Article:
Is ideal body image related to obesity and lifestyle behaviors in African-American adolescents?

Center for Human Nutrition, Bloomberg School of Public Health, Johns Hopkins University, Baltimore, MD 21205, USA.
Child Care Health and Development (Impact Factor: 1.69). 03/2011; 38(2):219-28. DOI: 10.1111/j.1365-2214.2011.01227.x
Source: PubMed


Childhood obesity epidemic has become a public health issue in the USA, especially among African American youths. Research on the association between ideal body image (IBI) and obesity and related lifestyle factors among African American children and adolescents is limited.
Data collected from 402 low-income African American adolescents aged 10-14 years in four Chicago public schools were used. Questionnaires were used to assess IBI, weight perception, weight control practices, and self-efficacy towards food and physical activity. Body mass index was calculated using measured weight and height. Associations between IBI and weight perception, overweight/obesity and lifestyle behaviours were assessed using linear and logistic regression models.
The most frequently chosen ideal body size was the fourth of eight silhouettes (from thinnest to heaviest) for boys (55%) and girls (49%). Overweight and obese girls selected larger ideal body figures than the others (trend test: P < 0.001). Compared with those with middle ideal body figures, girls who selected smaller ones were twice as likely to have an unhealthy diet as indicated by less fruit and milk consumption; the odds ratios (ORs) and 95% confidence intervals (95% CIs) were 2.40 (1.15-5.02) for fruits intake (<once/week) and 2.13 (1.06-4.29) for milk consumption (<once/day), respectively. Boys with larger IBI were less likely to eat snack often [≥once/day; OR = 0.11 (0.02-0.50)]. Girls with larger IBI were less likely to spend more screen time [OR = 0.12 (0.02-0.70)] and reported better food choice intentions (P < 0.05). Overweight and obese boys and girls appeared to have better food choice intentions and food self-efficacy than their non-overweight peers (trend test: both P < 0.01).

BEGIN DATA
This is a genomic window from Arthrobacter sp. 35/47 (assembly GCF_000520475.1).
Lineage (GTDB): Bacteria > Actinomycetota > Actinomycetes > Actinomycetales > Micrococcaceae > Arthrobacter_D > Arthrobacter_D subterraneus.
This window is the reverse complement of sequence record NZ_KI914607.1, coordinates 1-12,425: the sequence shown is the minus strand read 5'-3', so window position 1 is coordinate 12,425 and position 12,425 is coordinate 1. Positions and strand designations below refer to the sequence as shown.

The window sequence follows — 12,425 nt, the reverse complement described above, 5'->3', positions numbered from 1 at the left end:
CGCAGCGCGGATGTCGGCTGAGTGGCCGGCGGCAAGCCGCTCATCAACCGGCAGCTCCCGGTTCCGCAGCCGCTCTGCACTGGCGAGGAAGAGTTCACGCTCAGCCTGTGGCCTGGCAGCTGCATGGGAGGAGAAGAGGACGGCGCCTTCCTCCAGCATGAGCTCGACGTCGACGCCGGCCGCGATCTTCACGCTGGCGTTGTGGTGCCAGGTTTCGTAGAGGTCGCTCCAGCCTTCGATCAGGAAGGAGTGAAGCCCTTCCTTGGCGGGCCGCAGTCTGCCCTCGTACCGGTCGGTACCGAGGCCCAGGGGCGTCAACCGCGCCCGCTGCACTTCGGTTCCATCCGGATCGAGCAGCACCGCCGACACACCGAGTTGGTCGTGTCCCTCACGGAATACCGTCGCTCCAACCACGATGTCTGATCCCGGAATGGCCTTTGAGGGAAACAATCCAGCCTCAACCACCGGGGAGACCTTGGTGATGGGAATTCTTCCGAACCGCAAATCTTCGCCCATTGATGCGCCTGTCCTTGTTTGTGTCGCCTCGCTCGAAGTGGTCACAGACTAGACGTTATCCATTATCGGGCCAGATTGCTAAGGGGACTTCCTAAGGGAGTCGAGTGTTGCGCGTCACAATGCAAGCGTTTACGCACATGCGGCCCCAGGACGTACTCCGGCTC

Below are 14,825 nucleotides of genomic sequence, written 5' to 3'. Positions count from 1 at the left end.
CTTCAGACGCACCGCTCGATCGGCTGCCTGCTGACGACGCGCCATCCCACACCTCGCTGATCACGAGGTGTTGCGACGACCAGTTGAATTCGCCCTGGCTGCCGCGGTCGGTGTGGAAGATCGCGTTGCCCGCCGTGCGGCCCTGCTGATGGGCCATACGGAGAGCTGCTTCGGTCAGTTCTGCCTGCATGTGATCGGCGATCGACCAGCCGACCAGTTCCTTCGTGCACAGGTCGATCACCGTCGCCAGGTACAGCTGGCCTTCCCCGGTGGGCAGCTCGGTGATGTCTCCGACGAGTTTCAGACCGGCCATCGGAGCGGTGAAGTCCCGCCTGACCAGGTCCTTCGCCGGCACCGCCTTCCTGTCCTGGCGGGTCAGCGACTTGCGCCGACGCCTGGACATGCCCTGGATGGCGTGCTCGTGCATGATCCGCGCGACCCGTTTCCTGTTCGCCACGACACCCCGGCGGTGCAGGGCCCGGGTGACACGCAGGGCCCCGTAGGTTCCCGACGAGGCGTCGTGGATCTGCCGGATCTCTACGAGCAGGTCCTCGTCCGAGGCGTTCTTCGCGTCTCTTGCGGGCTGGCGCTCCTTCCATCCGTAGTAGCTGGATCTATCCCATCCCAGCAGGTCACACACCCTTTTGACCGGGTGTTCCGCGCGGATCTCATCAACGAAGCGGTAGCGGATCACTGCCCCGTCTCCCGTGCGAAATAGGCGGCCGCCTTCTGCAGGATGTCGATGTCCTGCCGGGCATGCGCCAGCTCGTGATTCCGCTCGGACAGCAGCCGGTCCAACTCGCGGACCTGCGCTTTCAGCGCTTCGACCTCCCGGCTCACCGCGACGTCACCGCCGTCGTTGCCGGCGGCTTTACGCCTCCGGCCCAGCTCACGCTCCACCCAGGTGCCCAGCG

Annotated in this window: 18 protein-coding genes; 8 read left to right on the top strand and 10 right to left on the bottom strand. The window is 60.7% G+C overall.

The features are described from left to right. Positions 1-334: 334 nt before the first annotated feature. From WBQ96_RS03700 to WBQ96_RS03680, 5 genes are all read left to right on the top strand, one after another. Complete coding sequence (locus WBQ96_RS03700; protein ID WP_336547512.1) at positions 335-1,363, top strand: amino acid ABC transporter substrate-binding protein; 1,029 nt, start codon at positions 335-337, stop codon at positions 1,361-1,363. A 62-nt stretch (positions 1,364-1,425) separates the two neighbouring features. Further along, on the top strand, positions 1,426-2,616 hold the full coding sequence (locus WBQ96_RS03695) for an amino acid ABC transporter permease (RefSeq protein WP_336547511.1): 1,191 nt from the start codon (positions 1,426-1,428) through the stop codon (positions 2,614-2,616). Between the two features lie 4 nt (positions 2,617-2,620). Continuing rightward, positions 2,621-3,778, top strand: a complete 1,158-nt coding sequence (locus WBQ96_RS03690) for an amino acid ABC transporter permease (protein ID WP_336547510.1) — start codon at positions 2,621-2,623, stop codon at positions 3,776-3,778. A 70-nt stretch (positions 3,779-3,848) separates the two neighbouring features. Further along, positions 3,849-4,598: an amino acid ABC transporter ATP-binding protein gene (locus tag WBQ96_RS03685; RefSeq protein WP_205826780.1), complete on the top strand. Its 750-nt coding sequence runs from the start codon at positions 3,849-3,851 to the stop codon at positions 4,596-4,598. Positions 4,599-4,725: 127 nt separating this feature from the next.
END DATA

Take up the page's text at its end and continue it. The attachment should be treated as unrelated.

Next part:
Ideal body image is associated with weight status, food self-efficacy and lifestyle behaviours among low-income African American adolescents.

Download full-text


Available from: Xiaoli Chen, Oct 09, 2014
  • Source
    • "Weight underestimating African-American female adolescents also had unhealthy dietary practices, such as consuming less than the recommended number of servings of fruits and dairy per day. However, weight overestimating male adolescents were less likely to consume snacks [28]. We also found that weight misperceiving girls seemed to skip breakfast frequently and that weight overestimating girls consumed fast foods and regular sodas more frequently. "
    [Show abstract] [Hide abstract]
    ABSTRACT: There is little information on the association between weight misperception and eating behavior in Korean adolescents. Therefore, we investigated the association of food intake habits and dieting method and disturbed eating behavior (DEB) in relation to weight misperception. Data was collected by using a nationwide online panel survey from 6,943 adolescents enrolled in middle/high school. DEB was measured with the Eating Attitudes Test (EAT-26) and those who scored ≥ 20 on the EAT-26 were considered to have eating disorder. Logistic regressions were conducted to examine the association between weight misperception based on self-reported weight status and dieting method and eating behaviors. The proportion of weight underestimation was 23.5% and that of overestimation was 24.0%. Weight overestimating girls were more likely to engage in various unhealthy dieting practices (OR = 1.69 for fasting; OR = 1.88 for laxative or diuretic use; OR = 2.05 for self-induced vomiting after meals; P < 0.05). Moreover, there was a strong association between overestimation and undesirable eating behaviors, especially among girls, e.g.: having breakfast (OR = 0.85), high consumption of fast foods (OR = 1.28) and regular sodas (OR = 1.39), but not among boys. In both genders, weight overestimation appears to be a major risk factor for DEB (OR = 1.34 for boys and OR = 1.41 for girls; P < 0.05). Weight overestimation is associated with unhealthy weight control practices and eating behaviors. We particularly found a significant association between weight overestimation and DEB among nationwide Korean adolescents.